Jochen Eck: No, of course not. And there are many other important reasons to opt for the smart electric drive beyond its agile handling: With its city traffic-optimized reach of 100 miles, it is very economical and locally emission-free. So, if you charge your car with green energy, or even power from your own solar panels, you are not generating any CO2 emissions at all. To many people, that’s reason enough for choosing a smart electric drive: It saves both money and the environment.
Many drivers have never tried an electric car, but smart has more than a decade’s worth of experience with e-mobility. Where does this expertise shine through the most?
Jochen Eck: smart is one of the few cars based on a platform optimized for both a tank and gasoline engine or an electric drive/battery combination – without any structural changes. So, there’s no need to build a different car from the one our customers already know – a car we are very familiar and comfortable with in terms of technology and construction.
Is this what allowed you to focus so intensely on optimizing e-mobility-specific functions like the car’s charging technology?
Jochen Eck: That’s right. All smart electric drive models come with a new, high-performance on-board charger as standard, which almost halves charging times at wallboxes or public charging stations. That’s a vital step forward in terms of convenience for anyone who doesn’t want to charge their car overnight at their own outlet. Naturally, charging speeds also depend on grid conditions and specific country versions.
Your main job is to review and ensure that the cars work well for the customer. The smart electric drive had to pass the same harsh tests as any other smart or Mercedes-Benz model – even in terrain usually associated with four-wheel drives. What makes these extreme tests necessary?
Jochen Eck: The goal of these tests for so-called complete vehicle clearance is the same for any model: We want to ship a perfect car. So we take the prototypes to Sweden in winter for cold weather testing and to Arizona in summer for heat testing. The actual tests tend to differ, though: I have my own team for the smart electric drive and its specific testing procedures. And since electric cars have different functions and features, we have actually developed our own range of tests over the years. By now, we have gained some excellent expertise from four generations of smart electric drive and other battery-electric Mercedes-Benz vehicles, making the testing and quality assurance of electric vehicles quite routine.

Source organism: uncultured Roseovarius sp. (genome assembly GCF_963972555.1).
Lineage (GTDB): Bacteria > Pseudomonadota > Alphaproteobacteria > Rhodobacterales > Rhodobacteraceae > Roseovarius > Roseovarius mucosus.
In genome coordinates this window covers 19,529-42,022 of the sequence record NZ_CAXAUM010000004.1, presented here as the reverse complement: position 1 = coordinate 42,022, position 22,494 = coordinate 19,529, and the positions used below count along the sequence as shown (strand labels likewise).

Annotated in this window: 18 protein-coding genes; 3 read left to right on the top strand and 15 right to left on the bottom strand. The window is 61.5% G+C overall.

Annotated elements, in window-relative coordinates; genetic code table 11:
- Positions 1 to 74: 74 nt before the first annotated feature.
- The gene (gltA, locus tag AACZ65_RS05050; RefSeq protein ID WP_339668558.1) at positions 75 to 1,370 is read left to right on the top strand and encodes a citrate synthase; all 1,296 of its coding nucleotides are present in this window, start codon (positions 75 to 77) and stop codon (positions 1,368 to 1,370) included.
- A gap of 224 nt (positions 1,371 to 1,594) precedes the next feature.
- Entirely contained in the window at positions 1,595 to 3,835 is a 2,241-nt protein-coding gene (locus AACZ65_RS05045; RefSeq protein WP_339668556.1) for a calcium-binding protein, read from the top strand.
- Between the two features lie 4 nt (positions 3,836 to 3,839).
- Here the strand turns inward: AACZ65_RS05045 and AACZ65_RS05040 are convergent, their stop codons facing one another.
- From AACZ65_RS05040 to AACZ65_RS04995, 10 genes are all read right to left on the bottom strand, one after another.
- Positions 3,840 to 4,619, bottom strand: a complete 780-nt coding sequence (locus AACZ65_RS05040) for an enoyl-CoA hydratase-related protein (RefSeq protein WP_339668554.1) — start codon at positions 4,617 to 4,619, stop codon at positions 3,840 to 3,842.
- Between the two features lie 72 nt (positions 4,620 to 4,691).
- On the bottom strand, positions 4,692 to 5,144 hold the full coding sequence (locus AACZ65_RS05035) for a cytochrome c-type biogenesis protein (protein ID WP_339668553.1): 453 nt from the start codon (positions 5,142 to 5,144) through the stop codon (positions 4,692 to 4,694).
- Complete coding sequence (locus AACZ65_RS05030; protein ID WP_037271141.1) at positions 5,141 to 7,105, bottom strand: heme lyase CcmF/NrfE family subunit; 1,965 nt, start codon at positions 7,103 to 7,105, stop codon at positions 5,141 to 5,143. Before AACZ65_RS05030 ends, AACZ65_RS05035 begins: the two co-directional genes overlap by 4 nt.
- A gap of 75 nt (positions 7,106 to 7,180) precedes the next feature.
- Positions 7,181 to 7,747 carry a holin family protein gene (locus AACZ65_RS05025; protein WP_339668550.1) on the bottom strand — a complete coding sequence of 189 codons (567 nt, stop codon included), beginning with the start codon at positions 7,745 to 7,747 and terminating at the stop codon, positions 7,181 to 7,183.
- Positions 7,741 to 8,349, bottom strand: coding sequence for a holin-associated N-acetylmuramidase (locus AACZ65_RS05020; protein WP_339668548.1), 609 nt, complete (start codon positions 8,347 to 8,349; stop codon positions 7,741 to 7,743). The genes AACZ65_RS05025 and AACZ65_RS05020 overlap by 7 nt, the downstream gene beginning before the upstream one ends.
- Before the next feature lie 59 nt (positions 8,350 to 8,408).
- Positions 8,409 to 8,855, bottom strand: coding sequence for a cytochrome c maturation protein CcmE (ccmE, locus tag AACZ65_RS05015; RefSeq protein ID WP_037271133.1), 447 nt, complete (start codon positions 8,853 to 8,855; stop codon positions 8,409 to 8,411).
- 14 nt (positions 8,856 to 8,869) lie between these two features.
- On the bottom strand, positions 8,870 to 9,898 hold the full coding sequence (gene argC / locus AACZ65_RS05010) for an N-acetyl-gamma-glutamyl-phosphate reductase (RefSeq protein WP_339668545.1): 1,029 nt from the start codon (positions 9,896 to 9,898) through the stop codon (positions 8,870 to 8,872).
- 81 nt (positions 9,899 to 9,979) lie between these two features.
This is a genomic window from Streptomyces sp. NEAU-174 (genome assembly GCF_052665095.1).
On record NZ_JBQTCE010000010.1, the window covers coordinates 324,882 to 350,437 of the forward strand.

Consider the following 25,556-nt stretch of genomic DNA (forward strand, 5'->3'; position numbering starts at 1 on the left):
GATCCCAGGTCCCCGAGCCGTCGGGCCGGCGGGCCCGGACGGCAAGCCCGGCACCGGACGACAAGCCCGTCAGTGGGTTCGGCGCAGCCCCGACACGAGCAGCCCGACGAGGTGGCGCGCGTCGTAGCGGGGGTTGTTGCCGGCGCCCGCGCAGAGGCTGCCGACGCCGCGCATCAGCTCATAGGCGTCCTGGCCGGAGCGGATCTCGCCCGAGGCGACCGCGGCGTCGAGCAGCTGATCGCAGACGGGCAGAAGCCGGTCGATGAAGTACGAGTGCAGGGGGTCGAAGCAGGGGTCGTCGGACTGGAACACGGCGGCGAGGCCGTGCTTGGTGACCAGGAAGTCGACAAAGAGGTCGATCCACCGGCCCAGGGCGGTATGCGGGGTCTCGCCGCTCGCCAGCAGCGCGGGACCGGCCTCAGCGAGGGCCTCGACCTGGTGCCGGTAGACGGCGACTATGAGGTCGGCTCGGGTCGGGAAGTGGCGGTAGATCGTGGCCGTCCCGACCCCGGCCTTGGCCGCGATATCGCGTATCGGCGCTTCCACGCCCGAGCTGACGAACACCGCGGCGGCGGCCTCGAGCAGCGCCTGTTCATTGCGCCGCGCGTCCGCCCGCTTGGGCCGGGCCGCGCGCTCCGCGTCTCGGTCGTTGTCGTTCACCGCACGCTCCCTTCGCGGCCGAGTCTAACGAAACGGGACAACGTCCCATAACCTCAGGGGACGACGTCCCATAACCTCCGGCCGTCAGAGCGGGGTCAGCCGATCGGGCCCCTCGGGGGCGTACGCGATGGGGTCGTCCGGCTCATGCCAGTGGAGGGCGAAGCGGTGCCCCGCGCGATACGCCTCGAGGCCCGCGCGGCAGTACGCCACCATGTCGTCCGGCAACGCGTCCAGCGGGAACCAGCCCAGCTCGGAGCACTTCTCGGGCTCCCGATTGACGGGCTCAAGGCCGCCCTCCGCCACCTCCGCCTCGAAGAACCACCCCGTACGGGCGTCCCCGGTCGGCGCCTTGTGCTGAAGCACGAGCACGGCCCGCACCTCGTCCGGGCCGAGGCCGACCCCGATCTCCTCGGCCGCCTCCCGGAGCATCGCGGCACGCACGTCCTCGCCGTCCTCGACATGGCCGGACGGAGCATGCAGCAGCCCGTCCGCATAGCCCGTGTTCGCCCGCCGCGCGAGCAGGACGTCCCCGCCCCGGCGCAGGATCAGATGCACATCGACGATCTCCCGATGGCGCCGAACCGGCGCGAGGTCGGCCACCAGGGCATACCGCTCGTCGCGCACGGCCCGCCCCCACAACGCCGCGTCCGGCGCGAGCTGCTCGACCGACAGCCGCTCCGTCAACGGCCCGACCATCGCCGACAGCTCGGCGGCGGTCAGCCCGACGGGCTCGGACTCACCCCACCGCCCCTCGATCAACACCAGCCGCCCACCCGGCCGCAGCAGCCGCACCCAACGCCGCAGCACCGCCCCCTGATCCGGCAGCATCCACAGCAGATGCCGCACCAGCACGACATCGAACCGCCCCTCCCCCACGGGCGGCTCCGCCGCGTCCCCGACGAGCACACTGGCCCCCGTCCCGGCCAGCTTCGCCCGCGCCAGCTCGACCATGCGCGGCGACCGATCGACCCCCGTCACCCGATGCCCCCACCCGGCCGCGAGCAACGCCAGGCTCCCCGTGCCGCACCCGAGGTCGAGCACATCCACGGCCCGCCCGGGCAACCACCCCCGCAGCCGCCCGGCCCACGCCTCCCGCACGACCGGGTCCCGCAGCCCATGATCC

Which functions deserve special attention?
Jochen Eck: Any components affected by temperature. For example, extreme conditions make sounds in the vehicle more noticeable than in Central European climates. When extreme temperatures cause materials to expand or contract, you suddenly hear crackling sounds you wouldn’t notice otherwise. We expose the cars to these unusual conditions to quickly identify any critical aspects. This, for example, prompted us to install a system that not only heats or cools the interior, but also the battery.
Please imagine the following: You have a day off with the smart electric drive of your choice. Where would you go?
Jochen Eck: That’s a tough question! There are so many cities that are a great fit; places we’ve already explored with the smart electric drive: Brooklyn, San Francisco, Berlin – but in the end, I’d have to say Rome: With its narrow streets and bustling traffic, it’s the city with the highest concentration of smart cars – 40 per 1,000 residents. This makes it the smart city. Rome in a smart fortwo cabrio electric drive, the only electric convertible on the market – that’d really be something!